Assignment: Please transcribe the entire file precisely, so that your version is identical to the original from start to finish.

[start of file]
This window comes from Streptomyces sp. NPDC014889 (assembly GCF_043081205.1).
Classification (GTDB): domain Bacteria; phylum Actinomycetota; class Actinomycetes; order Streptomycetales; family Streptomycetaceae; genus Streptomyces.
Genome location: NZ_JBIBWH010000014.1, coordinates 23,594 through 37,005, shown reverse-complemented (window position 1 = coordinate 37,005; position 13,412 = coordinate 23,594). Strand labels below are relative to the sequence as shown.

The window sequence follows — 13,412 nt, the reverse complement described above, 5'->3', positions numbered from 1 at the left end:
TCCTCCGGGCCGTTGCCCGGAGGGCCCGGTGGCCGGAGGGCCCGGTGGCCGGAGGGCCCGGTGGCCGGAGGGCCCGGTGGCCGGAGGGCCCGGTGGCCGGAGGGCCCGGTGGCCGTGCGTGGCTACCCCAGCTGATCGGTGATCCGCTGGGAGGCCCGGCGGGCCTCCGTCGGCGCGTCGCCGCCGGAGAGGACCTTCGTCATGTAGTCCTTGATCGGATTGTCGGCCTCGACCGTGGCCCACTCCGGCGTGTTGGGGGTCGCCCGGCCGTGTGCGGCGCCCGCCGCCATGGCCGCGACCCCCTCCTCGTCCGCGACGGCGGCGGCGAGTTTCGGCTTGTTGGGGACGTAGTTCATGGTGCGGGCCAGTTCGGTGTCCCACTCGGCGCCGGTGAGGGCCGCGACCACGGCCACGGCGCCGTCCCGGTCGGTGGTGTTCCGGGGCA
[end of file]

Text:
This window comes from Streptomyces sp. NPDC014889 (assembly GCF_043081205.1).
Classification (GTDB): domain Bacteria; phylum Actinomycetota; class Actinomycetes; order Streptomycetales; family Streptomycetaceae; genus Streptomyces.
Genome location: NZ_JBIBWH010000014.1, coordinates 23,594 through 37,005, shown reverse-complemented (window position 1 = coordinate 37,005; position 13,412 = coordinate 23,594). Strand labels below are relative to the sequence as shown.

The window sequence follows — 13,412 nt, the reverse complement described above, 5'->3', positions numbered from 1 at the left end:
TCCTCCGGGCCGTTGCCCGGAGGGCCCGGTGGCCGGAGGGCCCGGTGGCCGGAGGGCCCGGTGGCCGGAGGGCCCGGTGGCCGGAGGGCCCGGTGGCCGGAGGGCCCGGTGGCCGTGCGTGGCTACCCCAGCTGATCGGTGATCCGCTGGGAGGCCCGGCGGGCCTCCGTCGGCGCGTCGCCGCCGGAGAGGACCTTCGTCATGTAGTCCTTGATCGGATTGTCGGCCTCGACCGTGGCCCACTCCGGCGTGTTGGGGGTCGCCCGGCCGTGTGCGGCGCCCGCCGCCATGGCCGCGACCCCCTCCTCGTCCGCGACGGCGGCGGCGAGTTTCGGCTTGTTGGGGACGTAGTTCATGGTGCGGGCCAGTTCGGTGTCCCACTCGGCGCCGGTGAGGGCCGCGACCACGGCCACGGCGCCGTCCCGGTCGGTGGTGTTCCGGGGCA